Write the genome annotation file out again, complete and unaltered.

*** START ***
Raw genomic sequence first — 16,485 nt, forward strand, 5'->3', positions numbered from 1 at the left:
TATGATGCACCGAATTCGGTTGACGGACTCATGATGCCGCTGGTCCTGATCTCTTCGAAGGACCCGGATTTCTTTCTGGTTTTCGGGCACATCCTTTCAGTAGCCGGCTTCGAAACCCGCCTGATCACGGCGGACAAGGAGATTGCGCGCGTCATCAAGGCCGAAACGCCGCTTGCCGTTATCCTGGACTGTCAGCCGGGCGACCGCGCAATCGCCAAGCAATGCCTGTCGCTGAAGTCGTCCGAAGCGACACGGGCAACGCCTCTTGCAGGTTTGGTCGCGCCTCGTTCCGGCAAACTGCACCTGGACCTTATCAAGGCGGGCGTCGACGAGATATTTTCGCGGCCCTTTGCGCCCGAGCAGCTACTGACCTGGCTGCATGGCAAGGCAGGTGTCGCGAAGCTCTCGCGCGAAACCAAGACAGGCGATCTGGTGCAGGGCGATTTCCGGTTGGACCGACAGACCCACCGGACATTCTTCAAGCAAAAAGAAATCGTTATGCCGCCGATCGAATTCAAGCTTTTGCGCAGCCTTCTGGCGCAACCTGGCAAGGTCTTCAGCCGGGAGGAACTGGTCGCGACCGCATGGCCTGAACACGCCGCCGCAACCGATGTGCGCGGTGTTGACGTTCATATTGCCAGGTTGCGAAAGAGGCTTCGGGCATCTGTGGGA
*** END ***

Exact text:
Raw genomic sequence first — 16,485 nt, forward strand, 5'->3', positions numbered from 1 at the left:
TATGATGCACCGAATTCGGTTGACGGACTCATGATGCCGCTGGTCCTGATCTCTTCGAAGGACCCGGATTTCTTTCTGGTTTTCGGGCACATCCTTTCAGTAGCCGGCTTCGAAACCCGCCTGATCACGGCGGACAAGGAGATTGCGCGCGTCATCAAGGCCGAAACGCCGCTTGCCGTTATCCTGGACTGTCAGCCGGGCGACCGCGCAATCGCCAAGCAATGCCTGTCGCTGAAGTCGTCCGAAGCGACACGGGCAACGCCTCTTGCAGGTTTGGTCGCGCCTCGTTCCGGCAAACTGCACCTGGACCTTATCAAGGCGGGCGTCGACGAGATATTTTCGCGGCCCTTTGCGCCCGAGCAGCTACTGACCTGGCTGCATGGCAAGGCAGGTGTCGCGAAGCTCTCGCGCGAAACCAAGACAGGCGATCTGGTGCAGGGCGATTTCCGGTTGGACCGACAGACCCACCGGACATTCTTCAAGCAAAAAGAAATCGTTATGCCGCCGATCGAATTCAAGCTTTTGCGCAGCCTTCTGGCGCAACCTGGCAAGGTCTTCAGCCGGGAGGAACTGGTCGCGACCGCATGGCCTGAACACGCCGCCGCAACCGATGTGCGCGGTGTTGACGTTCATATTGCCAGGTTGCGAAAGAGGCTTCGGGCATCTGTGGGA